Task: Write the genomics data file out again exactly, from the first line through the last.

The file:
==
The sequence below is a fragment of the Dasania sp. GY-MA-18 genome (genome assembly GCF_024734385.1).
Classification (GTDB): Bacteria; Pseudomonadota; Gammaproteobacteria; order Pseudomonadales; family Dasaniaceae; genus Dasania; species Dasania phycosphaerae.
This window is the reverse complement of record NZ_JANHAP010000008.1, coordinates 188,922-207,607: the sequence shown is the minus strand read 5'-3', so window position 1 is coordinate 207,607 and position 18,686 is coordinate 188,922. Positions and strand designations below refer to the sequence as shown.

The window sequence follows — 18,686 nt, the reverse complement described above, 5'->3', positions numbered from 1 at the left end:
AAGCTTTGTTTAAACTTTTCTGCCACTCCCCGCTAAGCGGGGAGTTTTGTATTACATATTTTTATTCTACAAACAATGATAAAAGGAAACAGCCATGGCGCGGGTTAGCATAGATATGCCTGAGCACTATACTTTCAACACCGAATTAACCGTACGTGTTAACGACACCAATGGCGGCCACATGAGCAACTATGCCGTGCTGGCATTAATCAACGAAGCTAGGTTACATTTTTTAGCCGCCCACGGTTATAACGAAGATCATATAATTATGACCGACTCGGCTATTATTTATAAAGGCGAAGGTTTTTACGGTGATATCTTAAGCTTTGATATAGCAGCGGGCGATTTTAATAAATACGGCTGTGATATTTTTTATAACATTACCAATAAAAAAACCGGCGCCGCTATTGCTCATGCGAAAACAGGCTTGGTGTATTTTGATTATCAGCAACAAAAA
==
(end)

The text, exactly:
The sequence below is a fragment of the Dasania sp. GY-MA-18 genome (genome assembly GCF_024734385.1).
Classification (GTDB): Bacteria; Pseudomonadota; Gammaproteobacteria; order Pseudomonadales; family Dasaniaceae; genus Dasania; species Dasania phycosphaerae.
This window is the reverse complement of record NZ_JANHAP010000008.1, coordinates 188,922-207,607: the sequence shown is the minus strand read 5'-3', so window position 1 is coordinate 207,607 and position 18,686 is coordinate 188,922. Positions and strand designations below refer to the sequence as shown.

The window sequence follows — 18,686 nt, the reverse complement described above, 5'->3', positions numbered from 1 at the left end:
AAGCTTTGTTTAAACTTTTCTGCCACTCCCCGCTAAGCGGGGAGTTTTGTATTACATATTTTTATTCTACAAACAATGATAAAAGGAAACAGCCATGGCGCGGGTTAGCATAGATATGCCTGAGCACTATACTTTCAACACCGAATTAACCGTACGTGTTAACGACACCAATGGCGGCCACATGAGCAACTATGCCGTGCTGGCATTAATCAACGAAGCTAGGTTACATTTTTTAGCCGCCCACGGTTATAACGAAGATCATATAATTATGACCGACTCGGCTATTATTTATAAAGGCGAAGGTTTTTACGGTGATATCTTAAGCTTTGATATAGCAGCGGGCGATTTTAATAAATACGGCTGTGATATTTTTTATAACATTACCAATAAAAAAACCGGCGCCGCTATTGCTCATGCGAAAACAGGCTTGGTGTATTTTGATTATCAGCAACAAAAA